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The Bigger Picture

WCUCOM Hit by Hattiesburg Tornado

A tornado ripped through the town of Hattiesburg, MS in the early morning of Saturday, January 21, killing four people and leaving destruction in its wake. The campus of William Carey University and its College of Osteopathic Medicine (WCUCOM) suffered significant damage. Fortunately, no students, faculty, or administration were among the reported fatalities. The damage, however, was significant enough that James Turner, DO, WCUCOM Dean, was forced to close the college’s on-campus operations.

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Medical school facilities were among the buildings to sustain damage from tornado at William Carey University. Photo via Baptist Press.

“Of the four affected buildings, two are structurally sound and may be salvageable,” says Dr. Turner. He added that, while other classrooms may soon be useable, the anatomy lab was hit hardest and WCUCOM may have to substitute virtual anatomy models in the interim.

Early estimates are that it may take as long as 18 months to rebuild everything, but Dr. Turner has announced that some classes will resume this week in an empty nursing school facility at nearby Southern Mississippi University.

“I’m pleased to report that we are headed back to class, deeply grateful for the broad support and well wishes our community received,” Dr. Turner told students during a meeting Tuesday afternoon.

Several of the COM’s buildings may be usable after they’re cleaned up, but the campus has no IT support, power, or water, and housing conditions will be unsuitable for some time. While the school is “still in salvage mode,” WCUCOM hopes to retrieve 80 percent of its computers and, although the university’s communications are under several feet of water, its internet is up and running and its website is operational.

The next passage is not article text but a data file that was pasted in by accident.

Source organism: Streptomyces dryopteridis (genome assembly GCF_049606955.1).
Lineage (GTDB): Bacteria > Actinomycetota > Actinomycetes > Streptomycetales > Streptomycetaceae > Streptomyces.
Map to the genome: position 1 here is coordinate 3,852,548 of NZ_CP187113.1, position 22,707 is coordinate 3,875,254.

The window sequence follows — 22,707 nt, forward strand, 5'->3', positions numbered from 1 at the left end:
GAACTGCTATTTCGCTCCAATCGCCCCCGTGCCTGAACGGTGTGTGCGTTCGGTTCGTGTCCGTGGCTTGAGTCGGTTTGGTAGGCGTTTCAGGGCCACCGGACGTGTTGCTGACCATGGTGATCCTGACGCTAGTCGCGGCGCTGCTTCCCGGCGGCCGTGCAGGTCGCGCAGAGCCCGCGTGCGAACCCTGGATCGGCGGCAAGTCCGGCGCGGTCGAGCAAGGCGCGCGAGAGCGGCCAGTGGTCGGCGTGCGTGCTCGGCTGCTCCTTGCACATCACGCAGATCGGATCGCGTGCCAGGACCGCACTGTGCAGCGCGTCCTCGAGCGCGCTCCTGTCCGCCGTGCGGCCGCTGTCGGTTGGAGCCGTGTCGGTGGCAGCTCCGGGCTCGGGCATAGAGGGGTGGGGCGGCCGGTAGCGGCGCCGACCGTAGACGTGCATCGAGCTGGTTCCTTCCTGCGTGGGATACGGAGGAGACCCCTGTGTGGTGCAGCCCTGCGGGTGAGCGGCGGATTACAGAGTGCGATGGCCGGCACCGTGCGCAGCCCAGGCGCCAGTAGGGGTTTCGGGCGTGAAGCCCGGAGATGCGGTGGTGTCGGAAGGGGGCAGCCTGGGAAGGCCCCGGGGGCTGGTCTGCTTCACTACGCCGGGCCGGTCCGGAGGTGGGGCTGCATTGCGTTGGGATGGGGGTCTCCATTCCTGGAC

Fundraising initiatives have begun. AACOM President and CEO Stephen C. Shannon, DO, MPH, convened a conference call Monday evening with Dr. Turner, Commission on Osteopathic College Accreditation (COCA) Chair Ken Johnson, DO, and American Osteopathic Association (AOA) CEO Adrienne White-Faines, MPA, to discuss how best to respond to WCUCOM’s needs and to coordinate that effort.

The American Osteopathic Foundation (AOF) is accepting tax-deductible donations to assist WCUCOM students and faculty with their material losses. Donors can visit www.aof.org/wcu2017 and make donations directly online. Or they can text 41444, enter the keyword WCU and the dollar amount (e.g. WCU 20). No additional language or symbols are required. Text donors will receive a response with a link to enter their donation.

An assessment of the tornado’s damage and its short and long-term implications continues but remains incomplete at this time. AACOM will continue to collaborate with the AOA and other groups to support WCUCOM’s needs in order to help return the COM’s on-campus activities to operational status as quickly as possible.

“I’m blessed with a faculty that is taking this by the horns and is going to make this work,” Dr. Turner says.

AACOM and the AOA are particularly conscious of the students’ needs and stand ready to work with Dr. Turner, faculty, and staff to address the issues that may arise from this crisis. AACOM will also make every effort to provide whatever assistance is needed as the students continue their medical education.

WCUCOM asks that direct communications with the school be kept to a minimum as the assessment of needs continues.

“We’re not going to let our kids suffer… that’s our goal,” says Dr. Turner.